When specialist outside agencies are required parents will always be notified. The involvement of outside agencies will be recorded and shared with parents and teaching staff supporting the child.
In a small number of cases where pupils have received additional support over a period of time and continue to make less than expected progress consideration will be made to request an Educational health care plan from the local authority (EHCP)
How we evaluate the effectiveness of the provision made for pupils with SEN
The Senco and EHT and SEND Governor should monitor the effectiveness of the provision.
Reviewing the pupils individual progress towards their targets/goals each term
Reviewing the impact of an intervention, normally after a six week period
Asking the pupils through questionnaires
Use provision maps to track and measure progress
Ensure that training is up to date
Enabling all pupils including those with SEN to engage in activities in the Federation
All after school clubs are available to all pupils
All pupils are encouraged to take part in events such as sports day, special workshops and school celebrations
Risk assessments are carried out prior to all off site activities to ensure that it is safe for all. School trips consider the needs of all children.
How we provide support for Emotional and Social development. ?
The Senco will work closely with the SLT member who has the role of mental health advocate to ensure that those children with emotional and social needs are fully supported.
Each school in the Federation has a trained ELSA. These ELSAs will have regular meetings with the Ed Psych team to ensure that they continue to develop their practise.
Class teachers and parents can discuss with the SENCO if they feel that their child may require some emotional or well-being support.
The SENCO will ensure that procedures are put in place to assess the needs of the child and what areas need to be addressed to support their emotional and social development.
This will be shared with parents and class teachers.
The child will usually receive 1-1 support over a six week period. The support is then reviewed.
In year groups there may sometimes be nurture groups that are run by the class teacher or teaching assistant. These aim to support the personal and social skill development of children.
Working in partnership with other agencies
The school works closely with a range of agencies to meet children’s needs.
Health- GPs , school nurse, clinical psychologists and psychiatrists (accessed through CAMHS -Child and Adolescent Mental Health Services), paediatricians, speech and language therapists, occupational therapists and physiotherapists.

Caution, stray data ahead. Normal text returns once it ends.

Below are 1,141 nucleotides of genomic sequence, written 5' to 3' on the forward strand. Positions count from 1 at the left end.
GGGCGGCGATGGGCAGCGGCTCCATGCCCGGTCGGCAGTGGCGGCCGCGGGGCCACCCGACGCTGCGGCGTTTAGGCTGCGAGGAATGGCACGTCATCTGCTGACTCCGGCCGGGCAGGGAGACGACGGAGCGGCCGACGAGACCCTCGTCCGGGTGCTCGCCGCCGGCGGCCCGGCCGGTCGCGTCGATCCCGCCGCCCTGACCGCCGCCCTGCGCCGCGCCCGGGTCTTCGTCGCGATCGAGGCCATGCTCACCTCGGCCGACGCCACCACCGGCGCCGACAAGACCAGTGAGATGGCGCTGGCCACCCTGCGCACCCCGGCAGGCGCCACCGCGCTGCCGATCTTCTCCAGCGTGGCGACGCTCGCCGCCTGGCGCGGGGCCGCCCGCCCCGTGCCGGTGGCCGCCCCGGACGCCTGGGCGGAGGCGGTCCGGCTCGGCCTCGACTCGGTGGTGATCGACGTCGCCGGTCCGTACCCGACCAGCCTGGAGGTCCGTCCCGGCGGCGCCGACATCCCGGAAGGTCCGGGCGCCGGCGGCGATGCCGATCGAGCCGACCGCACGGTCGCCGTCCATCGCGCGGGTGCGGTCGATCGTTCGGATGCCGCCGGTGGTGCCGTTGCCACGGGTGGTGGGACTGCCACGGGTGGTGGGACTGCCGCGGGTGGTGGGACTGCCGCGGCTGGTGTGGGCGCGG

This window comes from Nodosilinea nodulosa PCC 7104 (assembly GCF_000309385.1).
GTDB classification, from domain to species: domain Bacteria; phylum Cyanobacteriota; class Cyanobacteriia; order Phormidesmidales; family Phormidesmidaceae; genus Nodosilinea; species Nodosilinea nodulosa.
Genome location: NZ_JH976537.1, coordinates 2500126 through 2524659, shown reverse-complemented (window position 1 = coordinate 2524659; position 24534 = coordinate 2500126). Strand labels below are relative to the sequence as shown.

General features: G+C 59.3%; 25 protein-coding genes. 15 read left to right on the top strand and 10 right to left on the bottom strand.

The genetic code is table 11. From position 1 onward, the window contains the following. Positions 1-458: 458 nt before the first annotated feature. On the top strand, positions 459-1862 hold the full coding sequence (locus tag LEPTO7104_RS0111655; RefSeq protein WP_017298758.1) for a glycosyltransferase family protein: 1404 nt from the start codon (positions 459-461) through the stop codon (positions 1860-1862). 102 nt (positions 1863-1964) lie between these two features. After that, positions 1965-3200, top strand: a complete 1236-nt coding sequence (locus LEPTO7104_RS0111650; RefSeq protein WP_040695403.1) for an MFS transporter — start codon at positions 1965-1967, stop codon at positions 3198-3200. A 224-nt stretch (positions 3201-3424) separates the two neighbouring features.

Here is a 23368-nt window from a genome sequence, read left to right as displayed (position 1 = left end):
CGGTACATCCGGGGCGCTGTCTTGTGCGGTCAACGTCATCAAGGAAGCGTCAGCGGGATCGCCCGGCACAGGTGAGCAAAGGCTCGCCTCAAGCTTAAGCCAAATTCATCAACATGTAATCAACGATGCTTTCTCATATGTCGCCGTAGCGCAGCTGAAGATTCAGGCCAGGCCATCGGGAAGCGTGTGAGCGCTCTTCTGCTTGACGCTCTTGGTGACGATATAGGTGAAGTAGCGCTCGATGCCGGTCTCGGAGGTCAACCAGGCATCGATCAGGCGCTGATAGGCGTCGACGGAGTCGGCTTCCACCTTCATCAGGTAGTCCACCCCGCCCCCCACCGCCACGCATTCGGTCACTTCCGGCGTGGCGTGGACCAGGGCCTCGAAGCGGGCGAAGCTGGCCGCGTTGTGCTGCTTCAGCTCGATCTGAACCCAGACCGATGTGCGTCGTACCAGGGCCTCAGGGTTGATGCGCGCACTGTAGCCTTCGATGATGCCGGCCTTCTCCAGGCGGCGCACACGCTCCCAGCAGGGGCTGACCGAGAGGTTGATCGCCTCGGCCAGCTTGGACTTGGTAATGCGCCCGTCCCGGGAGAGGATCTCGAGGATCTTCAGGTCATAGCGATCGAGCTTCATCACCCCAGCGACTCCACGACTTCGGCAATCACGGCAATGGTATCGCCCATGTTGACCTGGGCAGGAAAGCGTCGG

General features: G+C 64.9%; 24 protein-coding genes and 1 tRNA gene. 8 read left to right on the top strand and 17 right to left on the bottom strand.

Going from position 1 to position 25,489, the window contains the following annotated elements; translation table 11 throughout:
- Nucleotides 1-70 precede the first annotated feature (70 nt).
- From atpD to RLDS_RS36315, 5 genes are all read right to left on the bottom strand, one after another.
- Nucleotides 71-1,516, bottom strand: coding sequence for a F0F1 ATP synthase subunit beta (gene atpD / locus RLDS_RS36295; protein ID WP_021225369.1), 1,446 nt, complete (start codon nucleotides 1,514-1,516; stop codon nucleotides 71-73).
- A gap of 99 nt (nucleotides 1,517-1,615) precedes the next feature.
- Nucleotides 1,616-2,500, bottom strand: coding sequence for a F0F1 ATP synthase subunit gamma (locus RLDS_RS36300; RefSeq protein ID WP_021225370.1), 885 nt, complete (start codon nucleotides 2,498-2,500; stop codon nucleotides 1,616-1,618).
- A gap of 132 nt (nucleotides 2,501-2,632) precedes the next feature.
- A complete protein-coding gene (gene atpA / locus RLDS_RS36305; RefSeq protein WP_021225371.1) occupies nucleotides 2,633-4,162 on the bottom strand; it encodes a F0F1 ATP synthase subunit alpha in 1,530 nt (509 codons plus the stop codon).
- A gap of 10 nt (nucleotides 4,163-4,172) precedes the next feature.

Social services-locality teams, social workers, child protection teams, family intervention programmes
Hampshire Educational Psychology Team
Primary Behaviour Service (The Clifford Centre)
Hampshire Inspectorate and Advisory Service /SEND team
Arrangements to support pupils in moving between phases of education.
Pre-school to Early Years Foundation Stage
In the summer term the Early years teachers in each school will make contact with the child’s pre-school setting. Schools often visit the child in their pre-school setting.
If the child has SEND needs a meeting will take place and all those working with that child and the new teacher and school SENCO will be invited to attend.
There are a variety of transition opportunities such as visiting the school, stay and play sessions an information evening with parents and home visits.
Year 2 to Year 3
In the year leading up to a child transitioning from year 2 to year 3 there are many opportunities provided by the main feeder school.
Teachers visit from the junior school to meet the children.
The children visit the junior school and there are sometimes joint activity days.
If children have SEND needs or EHCPs special transition meetings are arranged prior to the child attending the school. Parents and outside agencies and infant school staff working with those children will attend these. Special transition days may be organised for SEND children with particular needs to help support a smooth transition.
Transfer during their time at school
Schools liaise with the other setting and ensure that information is shared and transferred.
Concerns or contacts about SEN provision
Your main point of contact at school should always be your child’s class teacher in the first instance. You can contact the school SENCO or should you wish to raise a complaint about provision, the Executive Head through the school admin team.
Copythorne – Mrs Jan Thomas
St Michael and All Angels – Mrs Mary Flynn
Netley Marsh – Miss Jane Flood
Executive Head of Oaks Federation – Mr M Bowen
Contact Details of support services of pupils with SEN.
Please contact the school SENCO who will advise you on which support service you may require.
The Local Authority’s local offer is published here
Links with other Policies and Documents
This report has links to
Supporting children with medical conditions document
Report approved by Governors